Disney will put a stamp on how the media industry views streaming’s growth potential — at least for the time being — when it announces its quarterly earnings results on Wednesday.
The possible conclusions are “don’t panic” or “call the doctor.”
Wall Street analysts on average expect that Disney added about 10 million Disney+ subscribers during the period, pushing its total global customers for the service to about 147 million, according to FactSet.
If Disney hits or exceeds that forecast, investors and media executives can file the quarter away as one that showed mixed trends for the industry. It will suggest the global streaming market isn’t nearing saturation. With the right product, in certain regions of the world, Disney can show entertainment companies are still capable of adding many millions of subscribers in a quarter.
That’s particularly important for Disney Chief Executive Officer Bob Chapek, who in February stood by his forecast that Disney+ will have between 230 million to 260 million subscribers by the end of 2024. That gives the company 11 more quarters, including the one reported Wednesday, to reach its goal. Disney will need to add an average of about 8.5 million subscribers a quarter to reach the low end of the range.
If Disney+’s net addition are well below 10 million or — even worse — below 8.5 million, the last quarter will go down as disastrous for media and entertainment companies racing to build their streaming businesses.
With double-digit million net adds for Disney+, Disney would join Paramount Global as relative winners for the past three months. Paramount+ added 3.7 million subscribers, including 1.2 million disconnects in Russia, in the quarter.
Disney is already taking steps to ensure Disney+ growth continues. It plans to launch a cheaper advertising-supported tier by the end of the year. Last month, Disney also raised the price of ESPN+ 43% to $9.99 per month but kept its bundled offering of ESPN+, Disney+ and Hulu stable at $13.99 per month.
That price increase should move more solo ESPN+ subscribers to the bundle, increasing Disney+ customers. Disney also launched Disney+ in 42 new countries and 11 territories in June, which should help boost adds both its fiscal third quarter and its current quarter.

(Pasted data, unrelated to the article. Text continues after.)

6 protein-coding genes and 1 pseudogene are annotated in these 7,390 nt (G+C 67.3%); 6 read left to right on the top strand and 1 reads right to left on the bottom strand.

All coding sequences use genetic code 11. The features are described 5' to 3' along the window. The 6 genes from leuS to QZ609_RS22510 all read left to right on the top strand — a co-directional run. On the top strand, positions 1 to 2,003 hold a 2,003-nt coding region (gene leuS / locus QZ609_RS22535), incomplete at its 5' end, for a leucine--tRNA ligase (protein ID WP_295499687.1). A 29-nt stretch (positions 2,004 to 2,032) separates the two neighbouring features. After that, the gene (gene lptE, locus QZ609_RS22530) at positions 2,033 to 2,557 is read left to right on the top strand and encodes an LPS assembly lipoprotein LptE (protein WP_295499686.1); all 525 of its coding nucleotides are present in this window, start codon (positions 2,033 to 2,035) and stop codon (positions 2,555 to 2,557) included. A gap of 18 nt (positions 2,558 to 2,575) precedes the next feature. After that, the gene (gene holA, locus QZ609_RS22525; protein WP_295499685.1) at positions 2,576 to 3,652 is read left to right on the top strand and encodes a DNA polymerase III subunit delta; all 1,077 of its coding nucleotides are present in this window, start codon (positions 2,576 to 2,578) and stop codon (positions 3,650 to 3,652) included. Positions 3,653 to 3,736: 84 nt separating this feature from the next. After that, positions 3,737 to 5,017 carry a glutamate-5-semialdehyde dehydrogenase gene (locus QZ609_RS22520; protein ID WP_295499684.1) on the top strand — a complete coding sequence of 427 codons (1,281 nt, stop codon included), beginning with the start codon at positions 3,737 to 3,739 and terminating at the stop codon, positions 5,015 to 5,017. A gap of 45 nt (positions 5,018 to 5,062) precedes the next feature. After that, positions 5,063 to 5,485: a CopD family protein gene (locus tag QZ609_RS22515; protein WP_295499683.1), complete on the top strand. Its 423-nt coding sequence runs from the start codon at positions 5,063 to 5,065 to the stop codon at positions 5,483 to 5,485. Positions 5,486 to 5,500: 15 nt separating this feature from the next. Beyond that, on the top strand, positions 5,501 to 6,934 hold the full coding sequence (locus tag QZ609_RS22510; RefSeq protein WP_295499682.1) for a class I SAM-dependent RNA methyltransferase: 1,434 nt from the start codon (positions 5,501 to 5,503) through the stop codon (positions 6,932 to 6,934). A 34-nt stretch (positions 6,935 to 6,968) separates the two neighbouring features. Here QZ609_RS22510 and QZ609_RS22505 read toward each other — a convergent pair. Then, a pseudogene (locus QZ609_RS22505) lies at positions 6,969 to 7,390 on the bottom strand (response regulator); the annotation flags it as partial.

Adding 10 million subscribers in the quarter and forecasting another 10 million adds in the next will help convince investors that Netflix’s sudden stalled growth is not reflective of the entire entertainment industry. Netflix reported a loss of 1 million subscribers in the quarter and forecast a gain of just 1 million subscribers for its third quarter. Netflix has 221 million subscribers worldwide.
There’s some evidence Netflix investors believe the company has hit a temporary bottom rather than an extended slowdown. Netflix shares have risen 19% since the company announced its quarterly earnings on July 19. The gain suggests there’s belief that Netflix will be able to reinvigorate subscriber and revenue growth in coming quarters, spurred by a cheaper Netflix advertising-supported tier, a password sharing crackdown and the company’s push into video games.
Call the doctor
An underwhelming Disney quarter, by contrast, would be more evidence for the argument that streaming’s growth is waning.
Comcast‘s NBCUniversal followed Netflix’s earnings by reporting no subscriber gains for Peacock, and Warner Bros. Discovery reported last week HBO Max and Discovery+ gained just 1.7 million subscribers, combined.
If streaming growth worldwide is slowing, it’s possible far fewer households are interested in subscribing to more services than previously thought. Netflix, for example, has said it expects the total addressable market for subscribers is 800 million to 900 million homes globally outside of China.
Already, analysts are predicting Disney may have to lower its 230 million to 260 million guidance, especially after the company didn’t renew streaming rights to the Indian Premiere League, the top Indian cricket league, for Disney+ Hotstar.
“At some point, we believe Disney may have to cut its streaming guidance,” Barclays media analyst David Joyce wrote in a note to clients. “However, it may be a bit early for the company to walk back on Disney+
guidance (ex Hotstar) even if the company was planning to do that.”
A poor Disney quarter could potentially mark this quarter as a turning point for the entire industry, when the biggest media and entertainment companies realized chasing streaming subscribers was no longer a winning plan.
Disclosure: Comcast’s NBCUniversal is the parent company of CNBC.
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